Monday, August 24, 2009

3G Option


With its comparatively low power consumption and robust techniques for dealing with interference, 3G fixed wireless technology remains a very attractive competitive carrier option. Combined with Internet Protocol, 3G technology can be leveraged to support the voice and data requirements of the most demanding residential and business users. While standards groups continue to finalize mobility 3G standards for roaming and other mobile applications, an extraordinary opportunity now exists to leverage the mature, lower-level 3G physical capabilities for fixed-point
wireless. These open solutions, combined with IP-enabled networking, computing platforms offering varied API support, plus an open services gateway concept, lay the groundwork for a more comprehensive, differentiated set of residential and business services than has ever been attempted.

In sum, 3G fixed wireless technology offers the potential for consumers and telecommuters to get the bandwidth and services of sophisticated private network users — at very reasonable cost. For competitive service providers, 3G can help launch a low cost, comparatively lower-risk service creation platform, and an overthe- air infrastructure based on a software-defined softswitch model that bypasses the expensive Class 5 PSTN switch. With implementations of 3G happening now, next generation fixed wireless represents a great leap forward. Real fixed-point implementations will be possible by mid-2000, and within the next few years, a revolution in competitive residential access could result.

3G Advantages

Although 3G fixed implementations have not yet been finalized, there are both technical and economic advantages to the technology that seem ideal as an entry point to competitive residential services. Vendors are already developing radio transmission systems for 3G that correct some of the weaknesses of other wireless local loop technology. For example, previous WLL systems that are not based on 3G have required line-of-sight or near line-of-sight from the radio transmitter to the home or building being served. Common weather conditions such as heavy rainstorms, dense fog and blizzards can adversely affect transmission.

By contrast, fixed wireless systems based on 3G technology are designed without line-of-sight limitations or requirements. Unlike wireless local loop solutions, which required use of externally mounted antennas, a 3G-based solution can use an integrated antenna in the home terminal unit. This is a significant benefit, enabling self-installation and over-the-air service activation. This can save consumers and carriers significant cost — $700 to $750 today per home.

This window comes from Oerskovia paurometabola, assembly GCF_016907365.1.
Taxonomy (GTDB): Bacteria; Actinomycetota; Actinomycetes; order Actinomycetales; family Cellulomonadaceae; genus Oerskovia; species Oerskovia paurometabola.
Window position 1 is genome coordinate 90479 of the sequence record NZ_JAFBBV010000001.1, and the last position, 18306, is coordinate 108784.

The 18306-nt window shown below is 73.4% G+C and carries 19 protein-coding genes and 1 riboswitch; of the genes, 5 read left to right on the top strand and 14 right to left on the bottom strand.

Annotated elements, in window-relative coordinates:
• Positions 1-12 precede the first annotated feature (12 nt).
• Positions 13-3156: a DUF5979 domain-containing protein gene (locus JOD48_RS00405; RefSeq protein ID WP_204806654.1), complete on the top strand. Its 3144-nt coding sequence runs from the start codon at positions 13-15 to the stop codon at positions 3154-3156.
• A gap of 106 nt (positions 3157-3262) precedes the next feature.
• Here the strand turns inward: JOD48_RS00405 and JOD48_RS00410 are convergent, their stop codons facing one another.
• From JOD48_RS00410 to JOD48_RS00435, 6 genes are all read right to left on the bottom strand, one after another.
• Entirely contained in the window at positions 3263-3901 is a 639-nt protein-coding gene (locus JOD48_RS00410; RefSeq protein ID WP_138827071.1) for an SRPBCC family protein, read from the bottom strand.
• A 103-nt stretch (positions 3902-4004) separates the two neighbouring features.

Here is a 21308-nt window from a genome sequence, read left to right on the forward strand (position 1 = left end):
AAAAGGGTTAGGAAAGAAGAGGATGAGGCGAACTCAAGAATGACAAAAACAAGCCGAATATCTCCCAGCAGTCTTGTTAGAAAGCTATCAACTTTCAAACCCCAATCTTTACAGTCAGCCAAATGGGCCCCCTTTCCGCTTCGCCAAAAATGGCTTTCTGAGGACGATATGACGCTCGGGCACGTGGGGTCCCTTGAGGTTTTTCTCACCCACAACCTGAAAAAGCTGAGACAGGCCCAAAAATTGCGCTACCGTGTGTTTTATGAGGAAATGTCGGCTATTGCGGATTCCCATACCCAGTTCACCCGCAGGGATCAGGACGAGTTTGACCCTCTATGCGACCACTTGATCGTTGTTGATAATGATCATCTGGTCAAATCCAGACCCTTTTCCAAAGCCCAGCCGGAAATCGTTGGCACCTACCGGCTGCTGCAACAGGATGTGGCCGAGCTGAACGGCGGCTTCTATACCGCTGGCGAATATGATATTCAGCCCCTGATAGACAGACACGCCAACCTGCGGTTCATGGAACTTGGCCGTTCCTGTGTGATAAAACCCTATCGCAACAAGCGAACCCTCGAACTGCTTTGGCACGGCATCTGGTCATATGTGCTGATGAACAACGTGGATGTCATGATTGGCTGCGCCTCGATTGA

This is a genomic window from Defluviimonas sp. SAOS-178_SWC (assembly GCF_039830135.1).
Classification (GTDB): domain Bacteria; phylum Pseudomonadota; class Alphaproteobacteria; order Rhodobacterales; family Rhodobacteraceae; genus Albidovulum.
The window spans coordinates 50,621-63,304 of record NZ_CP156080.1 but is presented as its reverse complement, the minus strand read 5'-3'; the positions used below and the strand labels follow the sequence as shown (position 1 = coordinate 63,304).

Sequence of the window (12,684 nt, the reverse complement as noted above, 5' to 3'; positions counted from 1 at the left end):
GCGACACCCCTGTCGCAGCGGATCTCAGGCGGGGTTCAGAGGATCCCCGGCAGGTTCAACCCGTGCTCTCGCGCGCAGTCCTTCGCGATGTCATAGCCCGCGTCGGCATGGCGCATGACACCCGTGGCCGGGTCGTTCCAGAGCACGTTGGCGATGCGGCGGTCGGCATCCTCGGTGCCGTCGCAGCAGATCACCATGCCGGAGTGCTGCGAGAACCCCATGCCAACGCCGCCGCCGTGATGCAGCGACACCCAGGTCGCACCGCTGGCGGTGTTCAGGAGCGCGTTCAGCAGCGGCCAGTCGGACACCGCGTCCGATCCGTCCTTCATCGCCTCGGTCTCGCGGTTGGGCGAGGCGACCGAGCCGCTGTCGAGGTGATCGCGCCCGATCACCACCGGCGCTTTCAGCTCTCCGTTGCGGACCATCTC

Another related advantage of 3G service is spectrum reuse. A 3G network, though requiring a wider “spread” of bandwidth thanconventional 2G technologies, uses spectrum more efficiently. In the case of wideband CDMA, the technology takes advantage of “voice quiet” periods to boost communications capacity. No single user is assigned a particular channel (as in analog wireless);
onversations are encoded and reassembled at the receiver site, so that the full spread of bandwidth is utilized. In effect, any user can gain access to the entire channel that is thought of as a shared radio resource.

3G fixed wireless is also sparing in the use of frequency; in other words, it is spectrally efficient. A 3G fixed system allows for oneto- one spectrum reuse; which means that multiple base stations and multiple sectors within a base station can operate on the same frequency. This contrasts with cellular networks, which must be carefully designed today so that adjacent cells do not operate on the same frequency. Since this issue does not arise with 3G, network planning is much simpler. In the case of wideband CDMA, cell splitting and sectorization are also both enhanced by W-CDMA’s ability to cope with the resulting signal overlap and interference. This helps improve signal penetration and increases the level of noise immunity.

3G Spectrum

Although spectrum (roughly 155 MHz in the core band around 2GHz) for 3G has been allocated specifically in Europe and many other parts of the world, the US has not yet finalized a 3G spectrumplan. While the FCC has announced it will free up spectrum located in the 700 MHz band for 3G auctioning later this year, further allocations will be required to accommodate a range of competitive 3G service providers in different parts of the country. However, because of 3G’s ability to be implemented across any number of bands, operators and the FCC are working toward a solution. As yet, the FCC has not completed all spectrum considerations, and the question of whether to provide new allocations remains open. Importantly, infrastructure providers are currently working to create solutions that will deliver the same functionality as 3G without requiring the extra spectrum.